As a new mother, it can be exciting to begin planning your new life with your bundle of joy and one of the most important things to think about is breastfeeding. If you’ve never had the experience of giving birth before, it can be unsettling to try to understand when to start pumping and how long you should pump. This guide will bring you through the ins and outs of breast pumping to make sure that it is comfortable for your body and ready for your new baby.
Choosing a Pump
The first step before you even think about beginning to pump is to find the right breast pump for you. There are hundreds of them on the market and each has their own benefits, features, and ease of use.
Depending on your level of experience you might need to find a pump that has more features and an in-depth guide to teach you how to use the unit properly. For more experienced mothers, you can use an existing pump that you had for your previous children or a model with fewer features.
Once you have selected the perfect pump, it’s time to start.
Collecting a Milk Reserve
You can begin collecting milk at any time you want, but you’re going to want to pay special attention to your breasts during the first two weeks after you give birth. The more that you pump during this time, the more children your body is going to think you had. For example, if you pump enough milk to feed three babies your body is going to assume that you had triplets and force you to produce that much milk naturally.
Although you might think that it’s a good thing for your body to produce as much milk as possible, it can be quite dangerous. Many new mothers deal with issues such as plugged ducts and engorgement as a result of pumping too often. Instead, it’s advised that you take the time to determine how much milk is enough for your baby to comfortably eat throughout the day.
The General Rules for Learning How Often You Should Pump
There isn’t a specific guideline to explain how often you should pump, as every mother is different. What you can do is use these rules to help develop a schedule based on your personal preference, how your baby behaves, and your milk production.
Rule 1: Pump for Each Feeding
It’s important to remember that pumping is equivalent to your baby latching on your breast, and so you’ll want to make sure that you pump as regularly as you would feed them. If you take the first couple of weeks after they’re born to see how many times they eat per day, you can then pump accordingly. Also, with the help of your reserved milk, you should be able to have a clear idea of how often you need to pump.
Rule 2: The Hunger of the Baby
It’s also important that you think about how hungry your baby is after a regular feeding. You can typically figure this out by how often they need to eat, for example, if your baby feels the need to nurse every 2 hours they might not be getting enough milk.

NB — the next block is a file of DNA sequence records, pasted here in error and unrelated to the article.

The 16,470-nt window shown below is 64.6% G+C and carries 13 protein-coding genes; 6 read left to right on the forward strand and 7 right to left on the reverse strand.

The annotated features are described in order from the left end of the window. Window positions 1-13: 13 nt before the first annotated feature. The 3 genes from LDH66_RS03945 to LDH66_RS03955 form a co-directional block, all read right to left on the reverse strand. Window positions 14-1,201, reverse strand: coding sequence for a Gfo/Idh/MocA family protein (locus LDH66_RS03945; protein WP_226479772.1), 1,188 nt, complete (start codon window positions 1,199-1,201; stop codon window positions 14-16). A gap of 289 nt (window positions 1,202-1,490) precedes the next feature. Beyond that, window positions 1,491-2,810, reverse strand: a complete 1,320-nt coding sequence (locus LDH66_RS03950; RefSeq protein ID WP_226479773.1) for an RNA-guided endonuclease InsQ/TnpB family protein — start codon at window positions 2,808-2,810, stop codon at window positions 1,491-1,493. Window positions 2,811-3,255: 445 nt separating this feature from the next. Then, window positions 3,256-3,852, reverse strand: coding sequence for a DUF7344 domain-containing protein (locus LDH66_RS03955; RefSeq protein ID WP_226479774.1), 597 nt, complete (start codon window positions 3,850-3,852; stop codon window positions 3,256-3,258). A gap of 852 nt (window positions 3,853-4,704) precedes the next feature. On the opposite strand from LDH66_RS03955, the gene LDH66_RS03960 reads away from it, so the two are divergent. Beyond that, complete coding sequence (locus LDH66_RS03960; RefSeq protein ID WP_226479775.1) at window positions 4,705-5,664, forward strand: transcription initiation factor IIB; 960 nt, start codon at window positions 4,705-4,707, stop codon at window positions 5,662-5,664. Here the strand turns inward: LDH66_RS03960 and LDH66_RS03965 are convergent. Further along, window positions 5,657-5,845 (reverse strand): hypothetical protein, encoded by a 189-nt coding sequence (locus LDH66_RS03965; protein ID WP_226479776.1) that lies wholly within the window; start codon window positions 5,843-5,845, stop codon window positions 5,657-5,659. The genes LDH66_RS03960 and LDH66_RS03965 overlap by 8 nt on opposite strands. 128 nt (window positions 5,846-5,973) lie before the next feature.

Babies are far more efficient at getting milk straight out of your breast than a pump is, and you might find that even though you’re pumping for the same amount of time as you would naturally breast feed, it doesn’t mean that you’re getting the same amount of milk.
It’s recommended that you set yourself to pump 5 to 10 minutes longer than your baby would feed, just to make sure that you’re getting the perfect amount. You can also find bottles and bags with measurements on the side for a more accurate number.
Rule 3: Develop a Comfortable Schedule
Remember, breastfeeding isn’t something that should be stressful! All you have to do is develop a schedule that comfortably fits into your everyday activities. If you know that you go to the gym on Wednesdays, then make sure that you pump beforehand. If you go to work during the day, you can pump before you leave in the morning.
Your pumping schedule is completely customizable and your body will be readily available for you when you need it.
As your baby gets older, it can be a great idea to schedule a time out of your day to pump. This can put your body into a regular routine to where you’ll know when it’s time to get rid of the milk, instead of dealing with enlarged and uncomfortable breasts throughout the day.
It’s recommended that you start putting your body into the routine of pumping at the same time every day at least 2 weeks before you decide to return to work. This gives your body enough time to be prepared for being outside of the home.
How Long Should You Pump?
Much like setting a schedule, the length of time that you should pump for depends on how hungry your child is. The longer you go, the more milk you should produce and this is recommended for babies with large appetites.
Many mothers find that they prefer to pump until there isn’t any more milk coming out, meaning that they essentially reset their breasts for new milk to be produced. If you find that you’re not producing enough milk, pumping a little bit after the milk stops flowing can help to encourage your body to produce more regularly.
On average, 15 minutes should be long enough to thoroughly feed your child in one sitting, but everyone is different. It all depends on your comfort and personal preference.
Breast pumping is an incredibly simple process that many mothers feel pressured about. It’s important to remember that the more comfortable you are, the easier it will be to produce milk, and the happier the experience will be. Learning how often and how long you should pump all depends on the signals your body gives you and how hungry your baby is. By taking your time and making it enjoyable, breast pumping can be easy.